“It is by far one of the most advanced and largest simulation centers that I've seen. It adds tremendously to the education of medical students, resident physicians and even experienced physicians who need to hone their skills.”

When the Institute of Medicine issued their 1999 report, a “culture of safety” was encouraged, and IU Health has risen to the challenge. Hoosier patients can breathe a little easier, knowing that their IU medical students and residents receive the best education possible, thanks to the Simulation Center at Fairbanks Hall.

The Simulation Center at Fairbanks Hall:

The Healthcare Global magazine is now available on the iPad. Click here to download it.

Share article

Jun 24, 2021

Jvion launches AI-powered map to tackle mental health crisis

AI
mentalhealth
dataanalytics
PredictiveAnalytics
2 min
Jvion's new interactive map uses AI to predict areas most vulnerable to poor mental health

Clinical AI company Jvion has launched an interactive map  of the US that highlights areas that are most vulnerable to poor mental health. 

The Behavioral Health Vulnerability Map uses Jvion's AI CORE™ software to analyse public data on social determinants of health (SDOH)  and determine the vulnerability of every US Census block group. 

Vulnerability refers to the likelihood that residents will experience issues like self-harm, suicide attempts or overdoses. The map also identifies the most influential social determinants in each region, to show the social and environmental conditions that contribute to mental illness. 

As an example, the map shows that Harrison County in Mississippi has a 50% higher suicide rate than the rest of the state. It also shows a high percentage of individuals in the armed forces at a time when active duty suicides are at a six-year high, along with a high prevalence of coronary artery disease, arthritis, and COPD, all chronic illnesses that are linked to a higher suicide risk.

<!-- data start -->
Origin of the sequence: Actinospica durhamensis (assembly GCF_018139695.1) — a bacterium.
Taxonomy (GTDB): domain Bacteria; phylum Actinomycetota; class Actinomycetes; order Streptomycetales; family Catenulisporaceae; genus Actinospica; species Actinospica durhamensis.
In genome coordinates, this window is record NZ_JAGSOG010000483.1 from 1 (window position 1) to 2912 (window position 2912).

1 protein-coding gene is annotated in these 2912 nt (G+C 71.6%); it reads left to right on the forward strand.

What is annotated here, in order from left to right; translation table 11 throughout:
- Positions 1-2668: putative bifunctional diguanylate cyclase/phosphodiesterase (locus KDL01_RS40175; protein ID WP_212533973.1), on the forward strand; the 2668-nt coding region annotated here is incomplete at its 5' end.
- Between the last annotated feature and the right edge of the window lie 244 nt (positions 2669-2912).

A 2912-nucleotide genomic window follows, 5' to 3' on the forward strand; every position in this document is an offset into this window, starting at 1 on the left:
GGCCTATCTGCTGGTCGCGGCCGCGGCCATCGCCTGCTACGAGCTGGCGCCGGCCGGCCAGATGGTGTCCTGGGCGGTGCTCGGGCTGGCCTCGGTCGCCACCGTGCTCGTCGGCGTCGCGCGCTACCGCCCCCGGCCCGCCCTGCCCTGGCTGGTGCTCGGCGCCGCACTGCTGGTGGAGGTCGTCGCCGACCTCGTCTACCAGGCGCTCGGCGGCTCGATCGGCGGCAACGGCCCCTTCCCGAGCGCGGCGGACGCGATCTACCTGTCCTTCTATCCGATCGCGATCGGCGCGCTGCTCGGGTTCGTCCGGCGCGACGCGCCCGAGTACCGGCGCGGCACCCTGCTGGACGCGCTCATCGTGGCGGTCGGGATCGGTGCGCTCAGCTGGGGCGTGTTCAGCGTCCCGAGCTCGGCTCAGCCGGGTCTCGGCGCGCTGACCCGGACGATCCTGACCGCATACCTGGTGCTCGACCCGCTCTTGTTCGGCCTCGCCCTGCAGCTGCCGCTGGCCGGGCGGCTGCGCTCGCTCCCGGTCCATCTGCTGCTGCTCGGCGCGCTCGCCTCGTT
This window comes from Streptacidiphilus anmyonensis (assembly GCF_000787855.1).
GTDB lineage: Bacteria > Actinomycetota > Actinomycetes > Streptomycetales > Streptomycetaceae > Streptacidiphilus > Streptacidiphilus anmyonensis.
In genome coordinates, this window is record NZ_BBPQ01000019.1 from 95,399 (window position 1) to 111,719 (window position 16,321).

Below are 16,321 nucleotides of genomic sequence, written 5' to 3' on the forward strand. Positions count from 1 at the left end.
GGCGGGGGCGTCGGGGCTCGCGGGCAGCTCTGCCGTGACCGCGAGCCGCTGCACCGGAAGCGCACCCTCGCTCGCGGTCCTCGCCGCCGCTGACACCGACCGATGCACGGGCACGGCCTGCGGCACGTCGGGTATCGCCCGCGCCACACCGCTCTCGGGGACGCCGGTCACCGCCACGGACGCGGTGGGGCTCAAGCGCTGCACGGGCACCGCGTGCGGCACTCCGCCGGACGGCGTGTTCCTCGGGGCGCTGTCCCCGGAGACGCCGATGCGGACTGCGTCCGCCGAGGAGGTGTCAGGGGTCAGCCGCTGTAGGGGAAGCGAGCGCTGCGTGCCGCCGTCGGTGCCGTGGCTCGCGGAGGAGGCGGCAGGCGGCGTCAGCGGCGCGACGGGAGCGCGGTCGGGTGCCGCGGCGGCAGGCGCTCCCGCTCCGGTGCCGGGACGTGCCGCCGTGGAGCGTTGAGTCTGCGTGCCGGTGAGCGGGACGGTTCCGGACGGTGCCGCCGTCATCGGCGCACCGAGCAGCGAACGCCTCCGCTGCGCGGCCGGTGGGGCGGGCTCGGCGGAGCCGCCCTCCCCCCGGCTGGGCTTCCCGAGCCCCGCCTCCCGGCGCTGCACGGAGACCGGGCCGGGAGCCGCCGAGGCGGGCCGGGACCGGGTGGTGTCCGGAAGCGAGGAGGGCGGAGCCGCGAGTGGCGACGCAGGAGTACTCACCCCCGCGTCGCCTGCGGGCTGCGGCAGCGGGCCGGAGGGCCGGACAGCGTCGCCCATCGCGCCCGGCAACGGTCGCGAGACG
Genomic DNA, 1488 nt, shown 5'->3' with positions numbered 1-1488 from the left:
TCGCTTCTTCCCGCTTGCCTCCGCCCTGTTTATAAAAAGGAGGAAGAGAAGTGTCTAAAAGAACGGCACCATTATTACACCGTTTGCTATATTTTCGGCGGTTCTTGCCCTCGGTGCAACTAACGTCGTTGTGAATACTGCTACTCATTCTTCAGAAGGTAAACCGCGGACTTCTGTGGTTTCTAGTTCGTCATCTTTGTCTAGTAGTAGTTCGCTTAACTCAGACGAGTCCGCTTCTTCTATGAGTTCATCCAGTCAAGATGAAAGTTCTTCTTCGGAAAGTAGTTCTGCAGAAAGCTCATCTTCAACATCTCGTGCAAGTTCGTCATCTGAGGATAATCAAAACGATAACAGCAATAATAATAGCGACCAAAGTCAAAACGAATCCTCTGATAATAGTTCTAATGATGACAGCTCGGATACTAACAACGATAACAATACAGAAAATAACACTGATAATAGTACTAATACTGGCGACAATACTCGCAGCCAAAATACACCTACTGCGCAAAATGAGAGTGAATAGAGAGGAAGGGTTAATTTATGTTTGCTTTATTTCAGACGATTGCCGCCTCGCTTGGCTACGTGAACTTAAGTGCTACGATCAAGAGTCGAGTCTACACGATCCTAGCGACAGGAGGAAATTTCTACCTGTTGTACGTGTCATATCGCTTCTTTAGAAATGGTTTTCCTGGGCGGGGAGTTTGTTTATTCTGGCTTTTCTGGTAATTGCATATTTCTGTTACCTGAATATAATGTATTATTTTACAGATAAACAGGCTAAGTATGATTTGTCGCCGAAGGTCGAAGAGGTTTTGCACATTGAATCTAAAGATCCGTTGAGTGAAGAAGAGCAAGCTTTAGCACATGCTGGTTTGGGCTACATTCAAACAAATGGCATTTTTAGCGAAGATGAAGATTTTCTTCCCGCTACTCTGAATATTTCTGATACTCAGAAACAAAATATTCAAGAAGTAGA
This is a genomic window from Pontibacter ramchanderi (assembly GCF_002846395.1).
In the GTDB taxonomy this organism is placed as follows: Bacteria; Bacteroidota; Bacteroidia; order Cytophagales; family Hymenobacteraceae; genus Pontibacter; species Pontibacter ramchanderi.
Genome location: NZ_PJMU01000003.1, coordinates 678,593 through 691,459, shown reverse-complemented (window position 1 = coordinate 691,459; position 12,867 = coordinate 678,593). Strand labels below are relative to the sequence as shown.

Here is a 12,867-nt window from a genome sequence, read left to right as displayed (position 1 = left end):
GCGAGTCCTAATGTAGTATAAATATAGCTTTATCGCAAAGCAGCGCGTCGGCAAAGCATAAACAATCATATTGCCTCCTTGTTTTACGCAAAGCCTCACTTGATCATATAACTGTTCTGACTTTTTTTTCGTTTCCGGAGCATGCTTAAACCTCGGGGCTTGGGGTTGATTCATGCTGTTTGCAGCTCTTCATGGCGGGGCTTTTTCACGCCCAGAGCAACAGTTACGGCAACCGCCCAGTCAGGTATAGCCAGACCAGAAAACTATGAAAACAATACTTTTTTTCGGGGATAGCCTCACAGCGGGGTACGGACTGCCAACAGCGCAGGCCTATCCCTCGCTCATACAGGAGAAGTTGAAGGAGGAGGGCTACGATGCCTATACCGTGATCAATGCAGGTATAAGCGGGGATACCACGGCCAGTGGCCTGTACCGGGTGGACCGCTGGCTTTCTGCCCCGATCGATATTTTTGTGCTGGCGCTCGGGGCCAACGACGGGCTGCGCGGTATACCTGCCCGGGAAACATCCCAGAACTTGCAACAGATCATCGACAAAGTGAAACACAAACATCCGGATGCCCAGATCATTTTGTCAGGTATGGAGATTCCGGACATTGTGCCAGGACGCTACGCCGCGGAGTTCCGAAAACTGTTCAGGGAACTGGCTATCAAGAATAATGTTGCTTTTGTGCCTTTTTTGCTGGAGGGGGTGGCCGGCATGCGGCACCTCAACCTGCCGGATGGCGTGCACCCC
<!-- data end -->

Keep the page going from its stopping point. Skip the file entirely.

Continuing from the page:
The map also shows Harrison County has a high percentage of Vietnamese Americans, who studies suggest have high rates of depression and may be less likely to seek help from mental health professionals. 

The map was built using the same data and analytics that Jvion used to create the COVID Community Vulnerability Map, which was launched towards the start of the pandemic. 

With this new map, Jvion is aiming to tackle the growing mental health crisis in the US. “At a time when so many Americans are struggling with their mental health, we’re proud to offer a tool that can help direct treatment resources to the communities that need it most,” said Dr John Showalter, MD, Jvion’s chief product officer, who led the development of the map. 

“For too long, the healthcare industry has struggled to address social determinants of health, particularly in the context of behavioural health. Our hope is that by surfacing the social and environmental vulnerabilities of America’s communities, we can better coordinate our response to the underlying conditions that impact the health and wellbeing of people everywhere.” 

Share article